STROKE
June 1, 2018

Thank You for Not Driving

Driving your car to work raises your risk of stroke or heart attack. Public transportation or even better, a bike, are healthier options.

Driving to work, walking out your door, getting into the car and motoring to the office, has a certain appeal. Unfortunately, its appeal does not extend to your heart. Leaving your car at home on your commute to work — even occasionally — can make a difference in your health, a British study finds.

Even taking the bus is better than commuting by car.

People who take the train or bus need to walk to get to and from public transportation.

The study looked at the commuting habits of nearly 359,000 people in mostly urban areas of the United Kingdom. Anyone who travelled to work more than three days a week was considered a regular commuter. The researchers then divided commuters into two categories: those who got to work exclusively by car and those who used some other more active mode of transportation — walking, biking or taking a train or bus at least some of the time.

About two-thirds of the people reported getting to work exclusively by car. Compared to those who always drove, everyone else had an 11 percent lower risk of developing heart disease or stroke during the course of the study and a 30 percent lower risk of dying of heart disease or stroke during the course of the study — seven years on average.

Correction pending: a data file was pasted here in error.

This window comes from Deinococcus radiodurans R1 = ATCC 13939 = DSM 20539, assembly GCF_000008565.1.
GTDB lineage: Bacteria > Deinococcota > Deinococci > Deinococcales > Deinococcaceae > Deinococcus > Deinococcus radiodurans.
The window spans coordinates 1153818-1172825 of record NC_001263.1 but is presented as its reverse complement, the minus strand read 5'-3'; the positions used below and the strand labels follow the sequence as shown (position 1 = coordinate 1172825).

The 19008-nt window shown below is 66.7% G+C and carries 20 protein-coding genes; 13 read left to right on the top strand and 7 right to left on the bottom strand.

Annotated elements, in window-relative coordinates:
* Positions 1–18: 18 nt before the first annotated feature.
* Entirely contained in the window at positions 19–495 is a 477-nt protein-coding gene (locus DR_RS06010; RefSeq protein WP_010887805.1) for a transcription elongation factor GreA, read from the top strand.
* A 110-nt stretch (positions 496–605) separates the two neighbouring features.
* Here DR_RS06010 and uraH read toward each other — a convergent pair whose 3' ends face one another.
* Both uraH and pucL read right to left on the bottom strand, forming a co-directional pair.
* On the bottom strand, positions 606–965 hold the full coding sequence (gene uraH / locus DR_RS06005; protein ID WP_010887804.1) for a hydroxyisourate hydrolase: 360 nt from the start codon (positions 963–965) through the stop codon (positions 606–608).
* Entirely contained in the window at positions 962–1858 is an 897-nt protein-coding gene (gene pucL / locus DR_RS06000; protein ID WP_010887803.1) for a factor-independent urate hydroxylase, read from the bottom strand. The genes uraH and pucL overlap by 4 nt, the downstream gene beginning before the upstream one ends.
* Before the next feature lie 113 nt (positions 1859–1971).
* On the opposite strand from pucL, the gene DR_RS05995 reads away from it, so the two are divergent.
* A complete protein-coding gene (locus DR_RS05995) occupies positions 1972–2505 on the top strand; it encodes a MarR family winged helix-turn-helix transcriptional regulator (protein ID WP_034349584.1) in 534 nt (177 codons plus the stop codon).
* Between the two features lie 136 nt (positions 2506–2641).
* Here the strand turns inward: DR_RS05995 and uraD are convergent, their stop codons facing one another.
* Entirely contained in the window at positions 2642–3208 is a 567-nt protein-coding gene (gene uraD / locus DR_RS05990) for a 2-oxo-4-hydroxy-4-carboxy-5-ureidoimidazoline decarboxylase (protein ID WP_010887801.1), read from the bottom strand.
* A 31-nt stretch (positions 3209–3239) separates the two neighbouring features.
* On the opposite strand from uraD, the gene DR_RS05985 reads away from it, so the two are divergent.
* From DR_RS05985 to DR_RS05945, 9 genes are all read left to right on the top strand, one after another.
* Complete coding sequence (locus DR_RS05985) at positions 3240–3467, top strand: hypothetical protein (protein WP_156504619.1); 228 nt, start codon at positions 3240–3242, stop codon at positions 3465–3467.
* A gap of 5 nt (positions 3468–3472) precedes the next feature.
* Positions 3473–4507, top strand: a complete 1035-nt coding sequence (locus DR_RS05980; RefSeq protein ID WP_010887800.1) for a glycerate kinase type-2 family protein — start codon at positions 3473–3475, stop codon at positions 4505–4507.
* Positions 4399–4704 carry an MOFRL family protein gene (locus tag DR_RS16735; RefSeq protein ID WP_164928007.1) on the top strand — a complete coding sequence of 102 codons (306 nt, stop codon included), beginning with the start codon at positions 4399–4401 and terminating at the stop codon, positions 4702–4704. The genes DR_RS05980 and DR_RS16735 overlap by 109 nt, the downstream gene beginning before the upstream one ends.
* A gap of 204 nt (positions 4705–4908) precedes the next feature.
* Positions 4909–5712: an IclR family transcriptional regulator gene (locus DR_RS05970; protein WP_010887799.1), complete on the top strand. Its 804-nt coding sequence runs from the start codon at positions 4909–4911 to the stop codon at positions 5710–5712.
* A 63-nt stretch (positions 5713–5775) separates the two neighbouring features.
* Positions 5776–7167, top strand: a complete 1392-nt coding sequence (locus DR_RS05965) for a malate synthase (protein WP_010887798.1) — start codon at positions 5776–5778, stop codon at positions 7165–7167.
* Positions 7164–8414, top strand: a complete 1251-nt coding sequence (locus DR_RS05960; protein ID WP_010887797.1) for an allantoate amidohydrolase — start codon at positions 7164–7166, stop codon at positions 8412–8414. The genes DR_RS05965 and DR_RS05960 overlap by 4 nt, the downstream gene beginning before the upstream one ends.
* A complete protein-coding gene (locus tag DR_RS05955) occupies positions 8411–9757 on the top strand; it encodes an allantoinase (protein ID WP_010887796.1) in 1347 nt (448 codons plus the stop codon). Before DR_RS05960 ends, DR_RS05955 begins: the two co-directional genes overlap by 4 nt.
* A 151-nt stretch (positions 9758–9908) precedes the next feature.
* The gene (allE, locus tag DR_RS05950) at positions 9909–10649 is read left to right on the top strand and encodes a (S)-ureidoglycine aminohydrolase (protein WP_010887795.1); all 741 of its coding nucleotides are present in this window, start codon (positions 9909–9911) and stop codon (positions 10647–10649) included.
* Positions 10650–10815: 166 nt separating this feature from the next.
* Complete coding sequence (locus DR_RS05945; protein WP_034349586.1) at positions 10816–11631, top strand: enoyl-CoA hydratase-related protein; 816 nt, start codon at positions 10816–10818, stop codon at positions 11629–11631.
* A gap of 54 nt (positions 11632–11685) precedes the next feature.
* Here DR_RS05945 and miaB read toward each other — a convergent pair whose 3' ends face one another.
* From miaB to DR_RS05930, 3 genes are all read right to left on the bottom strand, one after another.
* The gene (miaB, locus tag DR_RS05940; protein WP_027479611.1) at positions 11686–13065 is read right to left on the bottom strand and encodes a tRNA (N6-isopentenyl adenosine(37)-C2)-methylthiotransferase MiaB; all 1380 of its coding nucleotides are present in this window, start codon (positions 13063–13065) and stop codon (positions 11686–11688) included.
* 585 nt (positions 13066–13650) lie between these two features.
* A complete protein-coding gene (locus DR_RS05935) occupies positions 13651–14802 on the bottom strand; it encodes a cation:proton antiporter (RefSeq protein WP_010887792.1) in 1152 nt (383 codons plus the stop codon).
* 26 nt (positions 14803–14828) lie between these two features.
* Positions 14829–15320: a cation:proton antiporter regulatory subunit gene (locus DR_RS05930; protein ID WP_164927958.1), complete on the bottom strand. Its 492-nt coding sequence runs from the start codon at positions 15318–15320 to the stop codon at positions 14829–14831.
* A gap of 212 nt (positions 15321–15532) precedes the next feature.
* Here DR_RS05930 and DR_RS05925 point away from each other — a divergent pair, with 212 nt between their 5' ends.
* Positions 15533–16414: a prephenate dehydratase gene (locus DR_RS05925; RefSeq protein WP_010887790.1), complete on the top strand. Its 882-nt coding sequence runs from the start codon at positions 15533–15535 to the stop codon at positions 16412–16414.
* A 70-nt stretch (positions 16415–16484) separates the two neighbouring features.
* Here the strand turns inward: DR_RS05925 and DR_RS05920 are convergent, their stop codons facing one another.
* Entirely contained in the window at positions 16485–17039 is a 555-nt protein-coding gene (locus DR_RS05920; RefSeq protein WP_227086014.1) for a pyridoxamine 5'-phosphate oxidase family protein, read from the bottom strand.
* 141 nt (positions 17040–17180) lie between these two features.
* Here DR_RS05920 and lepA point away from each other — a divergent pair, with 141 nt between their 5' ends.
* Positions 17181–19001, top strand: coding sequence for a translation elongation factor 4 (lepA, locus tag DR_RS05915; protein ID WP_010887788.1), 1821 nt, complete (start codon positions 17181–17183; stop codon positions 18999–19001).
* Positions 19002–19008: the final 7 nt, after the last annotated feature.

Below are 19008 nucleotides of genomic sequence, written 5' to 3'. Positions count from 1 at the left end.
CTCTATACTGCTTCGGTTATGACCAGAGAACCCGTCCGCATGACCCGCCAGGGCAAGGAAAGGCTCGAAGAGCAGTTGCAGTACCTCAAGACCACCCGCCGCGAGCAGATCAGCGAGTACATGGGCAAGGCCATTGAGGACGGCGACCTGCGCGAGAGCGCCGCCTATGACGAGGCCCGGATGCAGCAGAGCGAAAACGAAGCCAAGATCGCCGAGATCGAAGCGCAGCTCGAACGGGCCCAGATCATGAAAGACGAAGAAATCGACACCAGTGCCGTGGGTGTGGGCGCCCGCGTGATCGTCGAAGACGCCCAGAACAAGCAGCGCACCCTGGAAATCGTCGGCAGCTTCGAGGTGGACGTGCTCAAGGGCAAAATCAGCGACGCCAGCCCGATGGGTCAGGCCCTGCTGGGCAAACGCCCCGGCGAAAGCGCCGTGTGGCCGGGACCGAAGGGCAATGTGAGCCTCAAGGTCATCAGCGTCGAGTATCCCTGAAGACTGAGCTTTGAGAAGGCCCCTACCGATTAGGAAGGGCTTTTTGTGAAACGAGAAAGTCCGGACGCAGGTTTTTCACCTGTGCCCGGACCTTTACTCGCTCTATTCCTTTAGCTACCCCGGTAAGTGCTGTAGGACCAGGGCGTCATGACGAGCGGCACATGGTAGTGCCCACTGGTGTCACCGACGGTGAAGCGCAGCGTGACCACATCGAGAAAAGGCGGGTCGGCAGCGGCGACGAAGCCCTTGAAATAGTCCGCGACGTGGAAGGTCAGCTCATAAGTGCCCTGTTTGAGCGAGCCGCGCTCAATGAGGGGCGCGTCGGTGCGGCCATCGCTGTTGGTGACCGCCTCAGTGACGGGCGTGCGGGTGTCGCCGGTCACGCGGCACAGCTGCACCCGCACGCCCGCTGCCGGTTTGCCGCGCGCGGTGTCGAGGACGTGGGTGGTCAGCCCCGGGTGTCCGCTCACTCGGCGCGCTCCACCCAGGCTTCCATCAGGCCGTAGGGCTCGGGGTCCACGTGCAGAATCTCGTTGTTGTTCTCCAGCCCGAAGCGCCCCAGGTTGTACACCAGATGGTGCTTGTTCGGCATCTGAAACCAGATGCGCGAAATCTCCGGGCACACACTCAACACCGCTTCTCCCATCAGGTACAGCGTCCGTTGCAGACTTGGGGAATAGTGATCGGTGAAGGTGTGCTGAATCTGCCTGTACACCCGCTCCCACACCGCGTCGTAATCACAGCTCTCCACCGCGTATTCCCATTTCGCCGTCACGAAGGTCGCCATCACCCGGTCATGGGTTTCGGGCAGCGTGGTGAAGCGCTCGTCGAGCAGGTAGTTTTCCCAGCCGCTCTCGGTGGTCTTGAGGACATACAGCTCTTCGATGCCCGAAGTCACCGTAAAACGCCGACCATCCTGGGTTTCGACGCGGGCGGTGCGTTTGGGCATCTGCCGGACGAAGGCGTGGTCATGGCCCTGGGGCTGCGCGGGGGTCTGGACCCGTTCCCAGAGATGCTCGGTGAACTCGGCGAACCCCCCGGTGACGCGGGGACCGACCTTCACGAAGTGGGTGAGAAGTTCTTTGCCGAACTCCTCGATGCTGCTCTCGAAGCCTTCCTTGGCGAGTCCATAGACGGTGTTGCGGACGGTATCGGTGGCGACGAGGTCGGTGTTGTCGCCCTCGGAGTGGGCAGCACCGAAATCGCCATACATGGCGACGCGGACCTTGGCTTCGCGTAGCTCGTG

The researchers excluded those people who developed disease or died within the first two years of follow-up to reduce the likelihood that people with early symptoms of heart disease were choosing the car because of a preexisting health issue.

The study design can't prove that relying solely on a car to get to work causes a rise in heart disease and strokes, but it does suggest it. And the authors point to the large study size and use of national datasets on heart disease and stroke, as opposed to self-reported health information, as among the study's strengths.

Perhaps most noteworthy is that taking public transportation offered some of the same benefits as walking or biking to work. Even people who take the train or bus need to walk to and from it, to say nothing of those mornings when they actually have to run to catch (or just miss) the bus. As other studies have shown, just a little extra physical activity adds up.

Naturally, walking or biking to work generally involves more activity than taking mass transit, but they all are more active than just sliding into the driver's seat. And of course the social opportunities are also greater when taking the train, bus or walking than when you shut yourself up in your car.

The study is published in the journal, Heart.
COMMENTS
NOTE: We regret that we cannot answer personal medical questions.
 
FOLLOW US
© 2016 interMDnet Corporation.